These are the cities with the biggest generational divide

Lynsey Barber
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Pensioners sunbathe on Brighton beach in
The number of areas with a population over 50 has increased sevenfold (Source: Getty)

The gap between the old and young is growing across the country as the high cost of buying a home divides the generations - literally.

The generations are becoming increasingly segregated, a new study has found, with Cardiff and Brighton named the cities with the biggest divide between young adults and retirees. London was ranked the sixteenth most segregated city.

The research by Intergenerational Foundation (IF) and Legal and General identified house prices as a leading cause of the divide, with young people limited to rental properties in urban areas while over 50s are able to afford leafy suburban homes.

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The think tank found that in 1991, just 65 locations in Britain had more than half of its population aged over 50. By 2014, the latest figures available, found that had risen to 485 with 60 per cent of these areas rural ones, while rural areas were found to be ageing more quickly than urban areas.

“We have created an intergenerationally unfair society. We need to take bold steps to reverse the negative trends of the last thirty years," said chief executive of Legal and General Nigel Wilson.

"This will involve not only an increase in housing supply of 100,000 a year of all tenures , but also a step up in investment in modern infrastructure and modern industries to create the jobs of the future. Legal and General will continue to step up and we are encouraged by the positive signals of intent from the new Government."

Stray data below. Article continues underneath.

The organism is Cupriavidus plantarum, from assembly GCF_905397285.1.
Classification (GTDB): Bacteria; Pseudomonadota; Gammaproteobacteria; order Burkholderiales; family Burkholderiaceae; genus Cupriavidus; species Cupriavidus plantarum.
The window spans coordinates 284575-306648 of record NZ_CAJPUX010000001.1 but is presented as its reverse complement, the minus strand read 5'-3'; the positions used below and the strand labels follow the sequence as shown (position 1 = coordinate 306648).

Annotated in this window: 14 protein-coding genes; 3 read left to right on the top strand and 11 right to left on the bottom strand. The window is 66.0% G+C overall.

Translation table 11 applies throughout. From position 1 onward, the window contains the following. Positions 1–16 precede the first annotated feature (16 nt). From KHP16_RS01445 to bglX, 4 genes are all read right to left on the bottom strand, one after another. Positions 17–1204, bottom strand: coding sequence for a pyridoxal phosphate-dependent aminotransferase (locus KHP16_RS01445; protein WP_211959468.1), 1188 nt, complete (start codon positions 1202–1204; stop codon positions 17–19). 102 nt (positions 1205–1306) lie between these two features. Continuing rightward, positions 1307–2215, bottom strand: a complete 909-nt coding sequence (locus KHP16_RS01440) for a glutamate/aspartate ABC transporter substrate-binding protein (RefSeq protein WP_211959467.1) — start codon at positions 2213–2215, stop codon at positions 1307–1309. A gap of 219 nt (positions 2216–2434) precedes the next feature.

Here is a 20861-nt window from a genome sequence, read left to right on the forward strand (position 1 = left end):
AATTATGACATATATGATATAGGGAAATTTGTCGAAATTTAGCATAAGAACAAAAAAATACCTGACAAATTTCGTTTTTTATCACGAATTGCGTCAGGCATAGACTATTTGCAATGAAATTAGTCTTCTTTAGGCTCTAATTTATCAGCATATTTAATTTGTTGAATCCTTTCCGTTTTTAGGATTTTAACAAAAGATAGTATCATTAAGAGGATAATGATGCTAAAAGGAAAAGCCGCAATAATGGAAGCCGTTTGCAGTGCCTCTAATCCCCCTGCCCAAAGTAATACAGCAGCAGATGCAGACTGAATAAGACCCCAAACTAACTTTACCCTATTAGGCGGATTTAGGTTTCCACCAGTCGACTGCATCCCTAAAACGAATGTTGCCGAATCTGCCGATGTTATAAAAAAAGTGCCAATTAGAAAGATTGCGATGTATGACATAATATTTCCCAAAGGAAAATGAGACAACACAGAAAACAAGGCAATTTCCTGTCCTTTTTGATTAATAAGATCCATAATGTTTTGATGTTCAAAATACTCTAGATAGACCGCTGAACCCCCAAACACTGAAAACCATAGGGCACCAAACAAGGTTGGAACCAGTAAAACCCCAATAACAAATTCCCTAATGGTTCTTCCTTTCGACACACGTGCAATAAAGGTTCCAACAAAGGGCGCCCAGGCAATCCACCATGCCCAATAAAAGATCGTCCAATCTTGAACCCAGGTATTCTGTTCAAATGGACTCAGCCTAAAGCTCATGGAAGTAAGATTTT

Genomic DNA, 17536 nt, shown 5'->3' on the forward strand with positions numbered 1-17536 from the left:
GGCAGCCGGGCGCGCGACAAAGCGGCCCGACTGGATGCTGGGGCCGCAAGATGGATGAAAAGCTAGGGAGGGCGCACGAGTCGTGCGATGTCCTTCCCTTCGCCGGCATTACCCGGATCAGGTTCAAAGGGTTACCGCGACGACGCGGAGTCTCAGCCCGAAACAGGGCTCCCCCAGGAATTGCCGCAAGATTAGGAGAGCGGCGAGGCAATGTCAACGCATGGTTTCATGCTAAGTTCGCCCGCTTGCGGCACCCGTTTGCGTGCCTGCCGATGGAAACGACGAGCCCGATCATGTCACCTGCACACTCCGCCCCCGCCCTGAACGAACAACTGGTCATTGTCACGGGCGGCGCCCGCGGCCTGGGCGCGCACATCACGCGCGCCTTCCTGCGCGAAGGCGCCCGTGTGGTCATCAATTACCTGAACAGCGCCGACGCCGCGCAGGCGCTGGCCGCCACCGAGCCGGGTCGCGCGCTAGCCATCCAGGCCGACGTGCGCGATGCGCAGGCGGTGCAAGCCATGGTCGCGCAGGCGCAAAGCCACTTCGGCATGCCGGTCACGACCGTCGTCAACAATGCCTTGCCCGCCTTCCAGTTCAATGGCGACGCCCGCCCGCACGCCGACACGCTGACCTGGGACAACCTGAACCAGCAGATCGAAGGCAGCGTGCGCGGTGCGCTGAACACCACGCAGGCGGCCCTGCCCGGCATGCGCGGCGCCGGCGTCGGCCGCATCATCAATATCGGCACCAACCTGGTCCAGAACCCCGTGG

Top 10 cities with the biggest generational divide

1. Cardiff

2. Brighton

3. Leeds

4. Nottingham

5. Sheffield

6. Southampton

7. Leicester

8. Bournemouth

9. Bristol

10. Newcastle

Homes specifically built for older people downsizing, giving up greenbelt land to build new homes and encouraging mixed developemtns are some of the measures the group has called for in the report, in addition to building new homes.

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"Across England and Wales, on average, just five per cent of the people living in the same neighbourhood as someone under 18 are over 65, compared to 15 per cent in 1991," said Angus Hanton, co-founder of IF.

"This is hugely damaging to intergenerational relations. It weakens the bonds between the generations, and leads to a lack of understanding of, and empathy for, other generations.”

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